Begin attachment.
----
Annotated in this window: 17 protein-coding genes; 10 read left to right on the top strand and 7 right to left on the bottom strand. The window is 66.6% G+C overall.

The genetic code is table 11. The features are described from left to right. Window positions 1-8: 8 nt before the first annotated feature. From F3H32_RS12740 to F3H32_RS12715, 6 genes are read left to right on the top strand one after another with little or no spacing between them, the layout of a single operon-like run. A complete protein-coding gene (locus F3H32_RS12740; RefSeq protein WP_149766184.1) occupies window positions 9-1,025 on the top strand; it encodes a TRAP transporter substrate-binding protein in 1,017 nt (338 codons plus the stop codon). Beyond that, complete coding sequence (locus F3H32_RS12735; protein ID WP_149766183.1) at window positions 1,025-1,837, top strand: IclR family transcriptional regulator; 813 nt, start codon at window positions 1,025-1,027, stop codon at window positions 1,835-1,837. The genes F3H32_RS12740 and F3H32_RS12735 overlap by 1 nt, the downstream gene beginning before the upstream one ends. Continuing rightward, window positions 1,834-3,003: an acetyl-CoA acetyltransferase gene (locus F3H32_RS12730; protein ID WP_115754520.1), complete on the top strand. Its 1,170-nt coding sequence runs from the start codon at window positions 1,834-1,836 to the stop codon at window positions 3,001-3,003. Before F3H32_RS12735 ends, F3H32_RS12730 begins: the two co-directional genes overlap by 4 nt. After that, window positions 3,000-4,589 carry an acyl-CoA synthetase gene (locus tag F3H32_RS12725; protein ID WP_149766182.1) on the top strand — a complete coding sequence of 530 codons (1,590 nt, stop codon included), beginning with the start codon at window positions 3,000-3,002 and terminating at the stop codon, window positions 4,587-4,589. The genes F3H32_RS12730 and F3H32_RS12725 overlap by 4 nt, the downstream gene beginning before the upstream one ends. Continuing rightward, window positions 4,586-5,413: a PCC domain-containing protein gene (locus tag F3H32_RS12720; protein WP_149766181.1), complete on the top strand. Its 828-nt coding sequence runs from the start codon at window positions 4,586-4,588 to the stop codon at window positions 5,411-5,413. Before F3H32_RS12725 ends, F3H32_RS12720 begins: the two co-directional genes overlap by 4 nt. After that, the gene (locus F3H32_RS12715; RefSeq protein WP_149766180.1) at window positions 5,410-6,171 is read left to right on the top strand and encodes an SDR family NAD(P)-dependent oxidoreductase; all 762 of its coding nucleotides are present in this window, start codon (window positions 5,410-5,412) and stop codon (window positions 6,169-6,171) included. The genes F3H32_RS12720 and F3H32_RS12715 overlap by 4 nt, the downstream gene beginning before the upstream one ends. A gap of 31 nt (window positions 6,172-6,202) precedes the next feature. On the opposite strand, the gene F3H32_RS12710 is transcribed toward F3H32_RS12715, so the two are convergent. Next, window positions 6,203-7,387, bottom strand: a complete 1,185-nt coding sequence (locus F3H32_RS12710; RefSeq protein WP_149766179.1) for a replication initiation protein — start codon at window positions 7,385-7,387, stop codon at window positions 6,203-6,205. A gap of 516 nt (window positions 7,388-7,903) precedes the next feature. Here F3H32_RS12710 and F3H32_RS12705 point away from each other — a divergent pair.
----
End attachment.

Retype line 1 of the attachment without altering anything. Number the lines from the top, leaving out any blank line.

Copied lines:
Annotated in this window: 17 protein-coding genes; 10 read left to right on the top strand and 7 right to left on the bottom strand. The window is 66.6% G+C overall.